Accepted into Notre Dame, he was set to be deported to his native Colombia before he could enroll, even though he had lived with his aunt and uncle in California since age 4. The irrepressibly, contagiously cheerful Montoya convinced a judge to rescind the order. In his four years at Notre Dame he was instrumental in changing the school’s approach to serving special needs students . . . because the most remarkable thing — maybe — about Alejandro Montoya is that he was born with one leg and no arms.
The doctors never knew why. Montoya, who shaves with his foot, chose to live an extraordinary life anyway. He gamely straps on prosthetic arms and hooks, which he operates with subtle shoulder movements, and makes the world a better place for everyone he meets.
“From St. Ed’s Hall to the Joyce Center, he seemed to know everyone as we’d walk across campus,” says Bob Mundy ’76, ’81M.A., the admissions counselor who became a close friend. “He had a way of making people around him happy. Despite his dramatic physical challenges, he just wanted to be, and was, another college kid — playing soccer on the quad, going to the weekend SYR or skipping the occasional class. He became a regular at our family dinner table and brought perspective and joy to our lives.”
Born in Medellin in 1974, Montoya faced a potentially grim future in Latin America. Acts of love transformed his life — the parents who let him go, and the aunt and uncle who took him into their San Diego home and raised him as their own.
— Kerry Temple ’74, editor of this magazine.
For Mary Ellen O’Connell, drone use is not just a legal issue, not just a moral issue, it’s a Catholic issue.
If national security comes “at the expense of what we as Catholics believe to be the greatest human value — and that is human life — we have become an immoral and corrupt society,” says the Robert and Marion Short Chair in Law and a professor of international dispute resolution at the Kroc Institute for International Peace Studies.
Since the first drone attack in 2002, O’Connell says the United States has killed as many as 4,100 people, including hundreds of children, in nonconflict zones in Yemen, Somalia and Pakistan. The CIA-run program, which uses anti-tank Hellfire missiles meant for combat, defies international law, she says, and, in conjunction with NSA surveillance, has led even U.S. allies to grow wary.
O’Connell came of age amid the colliding influences of Pope John XXIII’s encyclical “Peace on Earth,” the divisive Vietnam War and Vatican II: “From that background, I knew I wanted to fulfill my vocation as a Catholic through working for peace,” she says. En route to her law degree, she studied under Oscar Schachter, one of the first lawyers of the United Nations and namesake of one of O’Connell’s English bulldogs. (Her other pup, Auggie, is named after Saint Augustine.)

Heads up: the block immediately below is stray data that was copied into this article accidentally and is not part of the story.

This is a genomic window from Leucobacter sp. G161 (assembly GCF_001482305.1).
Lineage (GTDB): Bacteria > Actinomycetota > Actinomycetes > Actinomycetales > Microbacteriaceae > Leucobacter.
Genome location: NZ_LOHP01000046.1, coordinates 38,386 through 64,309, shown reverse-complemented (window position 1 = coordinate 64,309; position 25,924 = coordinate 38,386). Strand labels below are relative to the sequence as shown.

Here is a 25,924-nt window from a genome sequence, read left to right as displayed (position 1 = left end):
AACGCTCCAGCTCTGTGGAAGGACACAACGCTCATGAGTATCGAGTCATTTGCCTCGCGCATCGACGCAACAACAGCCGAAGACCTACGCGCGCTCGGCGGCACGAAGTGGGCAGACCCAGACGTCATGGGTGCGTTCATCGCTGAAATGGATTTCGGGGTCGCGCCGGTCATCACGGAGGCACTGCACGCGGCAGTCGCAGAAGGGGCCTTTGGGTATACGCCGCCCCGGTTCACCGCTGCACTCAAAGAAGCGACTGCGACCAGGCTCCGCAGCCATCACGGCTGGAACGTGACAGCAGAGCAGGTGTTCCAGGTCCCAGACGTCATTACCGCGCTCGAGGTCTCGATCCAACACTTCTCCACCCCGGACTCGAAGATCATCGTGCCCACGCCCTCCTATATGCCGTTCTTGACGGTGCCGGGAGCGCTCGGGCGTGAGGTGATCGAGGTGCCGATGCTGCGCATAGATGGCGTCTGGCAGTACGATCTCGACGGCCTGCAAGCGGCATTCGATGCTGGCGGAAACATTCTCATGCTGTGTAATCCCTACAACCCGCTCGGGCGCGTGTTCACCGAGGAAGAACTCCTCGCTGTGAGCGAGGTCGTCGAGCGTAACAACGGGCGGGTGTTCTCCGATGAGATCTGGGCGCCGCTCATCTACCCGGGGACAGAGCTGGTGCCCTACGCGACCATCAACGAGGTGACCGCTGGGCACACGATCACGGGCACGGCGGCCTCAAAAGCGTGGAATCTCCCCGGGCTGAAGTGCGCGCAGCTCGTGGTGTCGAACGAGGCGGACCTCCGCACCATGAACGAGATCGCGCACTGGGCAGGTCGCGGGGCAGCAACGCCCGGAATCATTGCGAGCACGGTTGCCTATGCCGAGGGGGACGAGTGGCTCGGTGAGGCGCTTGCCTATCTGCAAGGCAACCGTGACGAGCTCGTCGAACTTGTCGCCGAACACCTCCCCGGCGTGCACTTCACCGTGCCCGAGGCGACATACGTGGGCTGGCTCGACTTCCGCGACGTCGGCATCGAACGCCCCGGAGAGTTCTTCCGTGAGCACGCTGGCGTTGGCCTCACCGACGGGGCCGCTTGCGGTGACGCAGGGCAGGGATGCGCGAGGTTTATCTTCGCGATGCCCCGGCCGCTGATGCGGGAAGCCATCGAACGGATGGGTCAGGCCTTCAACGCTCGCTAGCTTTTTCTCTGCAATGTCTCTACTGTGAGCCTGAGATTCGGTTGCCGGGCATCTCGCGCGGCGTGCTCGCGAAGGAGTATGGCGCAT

She practiced international law before turning to academia, although the Department of Defense called her away for a three-year stint as a military educator in Germany. There she met her husband, Peter Bauer, a U.S. Army interrogator. “I thought it was my time to do my own service for my country. It was after the Cold War; it seemed like the time international law would be very much a part of the U.S.’s international policy,” she says.
O’Connell and her husband have since settled in South Bend, where she has become a prominent voice on the legality and ethics of drone use. She has testified before Congress, given the Hersch Lauterpacht Memorial Lecture at her alma mater, the University of Cambridge, and has contributed to The New York Times, CNN and NPR. She will soon begin a one-year fellowship underwritten by the Templeton Foundation at Princeton, studying law and religious freedom at that university’s Center for Theological Inquiry and its Woodrow Wilson School of Public and International Affairs.
“Since religious conflict is at the heart of so many armed conflicts,” she says, “this is a great topic for me to be thinking about.”
— Tara Hunt ’12, an associate editor of this magazine.
“You never know what kind of greatness can come out of an American garage,” intones a recent Cadillac ad that offers the Wright brothers, Amazon and The Ramones as examples.
Someone on the creative team missed InterVol.
Greatness began flying out of Dr. Ralph Pennino’s garage near Rochester, New York, 25 years ago in the form of castoff medical supplies and equipment. Pennino ’75 had returned from a medical mission to Siberia convinced that much of what U.S. hospitals were throwing away daily at a substantial cost could be saving lives overseas, or even closer to home.
The plastic surgeon and hand specialist arranged to have box after jumbled box of surgical instruments, gauze and even complex items like EKG and anesthesia machines delivered from area hospitals to his home instead. He rounded up colleagues and friends to sort, catalogue and ship the materials.
Today InterVol’s core program is endorsed by the American Medical Association. A rotation of some 500 volunteers redirects several tons of would-be medical waste each week via local warehouses to “shoppers” all over the world willing to pay a nominal per-pound fee and shipping costs. The goods find their way into hospitals, clinics, zoos and even biology and art classrooms.